Doxycycline is a broad spectrum antibiotic that’s used by veterinarians for treating Lyme disease, UTIs and many other types of infections. There are some important details you should know prior to giving your dog this popular prescription drug.
While this antibiotic can be very effective, some pets are allergic to Doxycycline. Even if your dog is able to take this medication, you must carefully follow strict guidelines for successfully administering it.
One thing’s for certain: you should never provide your pet dog with a leftover supply of Doxycycline because it’s just too risky. Sure, it does an excellent job at preventing bacteria from spreading but safety is the top concern.
Can I Give My Dog Doxycycline? Answer: Yes, with vet approval
This tetracycline antibiotic is often prescribed for all sorts of canine infections including Rocky Mountain spotted fever.
It cannot be stressed enough that Doxycycline needs to be used under strict guidance from a veterinary professional. Ask for detailed dosage instructions in order for the treatment to be effective, while also reducing the possibility of side effects. Young or pregnant pups or dogs with liver disease are especially susceptible to harm when given Doxycycline.
A much safer option, especially for a typical UTI, is an all-natural herbal remedy designed especially for pets.
Dosage and Directions
Your vet will likely instruct you to provide 2-5 milligrams per pound of your dog’s body weight every 12 to 24-hours. In tablet form, you can break it up and mix the contents in with their meals. Although taking Doxycycline with food is not required, it may reduce side effects. The use of a syringe may help you to administer this medication in liquid form.
Doxycycline is given over a specified time period, even when a dog appears to be healthy or greatly improving. The time-frame may vary based on the type of infection being treated. It is absolutely critical that you exhaust the medication completely for a full recovery.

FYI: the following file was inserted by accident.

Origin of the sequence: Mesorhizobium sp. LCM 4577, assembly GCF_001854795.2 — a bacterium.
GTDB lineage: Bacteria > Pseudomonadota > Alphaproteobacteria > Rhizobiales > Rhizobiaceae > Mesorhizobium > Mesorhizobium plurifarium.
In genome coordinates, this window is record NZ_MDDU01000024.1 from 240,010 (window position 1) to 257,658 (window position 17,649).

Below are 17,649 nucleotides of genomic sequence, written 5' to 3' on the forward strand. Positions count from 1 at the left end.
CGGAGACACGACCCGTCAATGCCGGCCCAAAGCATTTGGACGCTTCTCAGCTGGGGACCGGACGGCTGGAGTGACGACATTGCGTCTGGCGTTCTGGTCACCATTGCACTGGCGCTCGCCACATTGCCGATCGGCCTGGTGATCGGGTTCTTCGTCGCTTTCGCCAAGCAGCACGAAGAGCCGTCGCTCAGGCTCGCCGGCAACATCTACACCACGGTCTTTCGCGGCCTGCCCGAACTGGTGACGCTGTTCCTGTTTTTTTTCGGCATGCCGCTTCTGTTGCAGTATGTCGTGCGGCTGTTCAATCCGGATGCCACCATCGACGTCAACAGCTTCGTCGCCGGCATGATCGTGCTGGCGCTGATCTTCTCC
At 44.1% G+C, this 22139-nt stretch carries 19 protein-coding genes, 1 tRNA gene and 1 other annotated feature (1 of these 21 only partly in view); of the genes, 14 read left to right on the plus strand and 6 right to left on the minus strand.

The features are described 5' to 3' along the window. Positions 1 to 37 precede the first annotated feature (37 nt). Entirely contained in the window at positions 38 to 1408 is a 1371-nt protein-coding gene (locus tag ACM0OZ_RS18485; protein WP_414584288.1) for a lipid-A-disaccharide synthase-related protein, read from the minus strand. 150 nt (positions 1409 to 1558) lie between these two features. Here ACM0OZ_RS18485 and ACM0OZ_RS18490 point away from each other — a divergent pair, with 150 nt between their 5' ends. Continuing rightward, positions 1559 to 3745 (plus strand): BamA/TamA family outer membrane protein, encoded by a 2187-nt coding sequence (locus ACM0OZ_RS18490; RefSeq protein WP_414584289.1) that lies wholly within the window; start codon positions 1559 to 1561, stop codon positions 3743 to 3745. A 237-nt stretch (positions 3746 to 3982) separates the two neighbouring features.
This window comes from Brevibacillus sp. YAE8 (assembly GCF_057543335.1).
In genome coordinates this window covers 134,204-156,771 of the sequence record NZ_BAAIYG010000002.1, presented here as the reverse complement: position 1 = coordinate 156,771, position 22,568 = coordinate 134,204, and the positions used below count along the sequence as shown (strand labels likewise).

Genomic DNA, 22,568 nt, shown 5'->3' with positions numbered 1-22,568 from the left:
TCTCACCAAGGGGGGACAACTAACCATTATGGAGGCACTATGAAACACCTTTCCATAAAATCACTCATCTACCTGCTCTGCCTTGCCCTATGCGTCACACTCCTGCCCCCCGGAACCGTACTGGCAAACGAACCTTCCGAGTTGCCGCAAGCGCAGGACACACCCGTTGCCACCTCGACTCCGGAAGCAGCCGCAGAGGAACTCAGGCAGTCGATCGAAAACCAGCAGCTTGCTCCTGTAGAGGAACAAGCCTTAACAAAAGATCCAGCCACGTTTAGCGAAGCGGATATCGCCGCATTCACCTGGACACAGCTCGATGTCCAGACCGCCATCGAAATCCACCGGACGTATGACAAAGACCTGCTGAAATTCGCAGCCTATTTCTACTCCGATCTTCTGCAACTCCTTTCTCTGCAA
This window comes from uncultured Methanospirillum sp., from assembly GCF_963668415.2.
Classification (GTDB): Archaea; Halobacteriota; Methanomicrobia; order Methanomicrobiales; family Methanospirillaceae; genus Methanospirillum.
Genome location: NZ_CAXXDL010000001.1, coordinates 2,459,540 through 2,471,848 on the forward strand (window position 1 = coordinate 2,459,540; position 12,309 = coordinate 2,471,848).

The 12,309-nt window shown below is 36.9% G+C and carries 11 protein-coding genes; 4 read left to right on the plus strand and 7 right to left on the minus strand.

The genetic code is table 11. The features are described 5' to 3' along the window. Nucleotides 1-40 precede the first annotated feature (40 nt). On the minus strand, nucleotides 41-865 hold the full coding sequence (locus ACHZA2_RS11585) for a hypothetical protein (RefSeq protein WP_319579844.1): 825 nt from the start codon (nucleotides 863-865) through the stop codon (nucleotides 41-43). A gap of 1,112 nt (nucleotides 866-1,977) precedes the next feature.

Tip: Do not give your dog any dairy products while on this medication since it tends to reduce absorption and the effectiveness.
Possible Side Effects
Giving your dog a broad spectrum antibiotic can come with undesirable side effects including nausea, vomiting, loss of appetite and diarrhea. If your canine develops any of these symptoms, do not stop the medication but advise your vet immediately. Liver or kidney damage is rare but it does occur. A good veterinarian will have you to stop the use of Doxycycline when doing so is warranted.
Keep a Close Watch
Closely monitor your dog while they are on Doxycycline. This way you catch any negative side effects early on. If need be, an alternative treatment can be provided. Watch for a loss of appetite, hair loss or signs that your dog is confused. While such symptoms may pass, they should be brought to the attention of a professional. It’s always better to be safe than sorry.
Antibiotics in General
Antibiotics are routinely prescribed to dogs when the immune system cannot fight off an infection. Doxycycline, in particular, is effective at penetrating certain infections. Treatment, however, is not always so straightforward which is why you need to involve your vet. For example, Doxy could negatively interact with several other drugs including antacids and many others.
Once again, never use someone’s leftover prescription to treat your dog. Besides, infections usually require a professional diagnosis to form the basis for safe and effective treatment. Another common mistake that owners make is failing to fully complete such prescriptions. This is very important because there is always the possibility of a relapse.
Conclusion on Doxy
Only a vet can decide if Doxycycline is right for your dog. If so, get detailed directions for dosage and duration. Do not provide this powerful drug to your canine on your own as the consequences can be tragic. Know the side effects and what to do if they occur. There are pros and cons to using Doxy which need to be discussed with a vet after their diagnosis. Follow these tips to ensure that your dog receives the best possible care for their infection.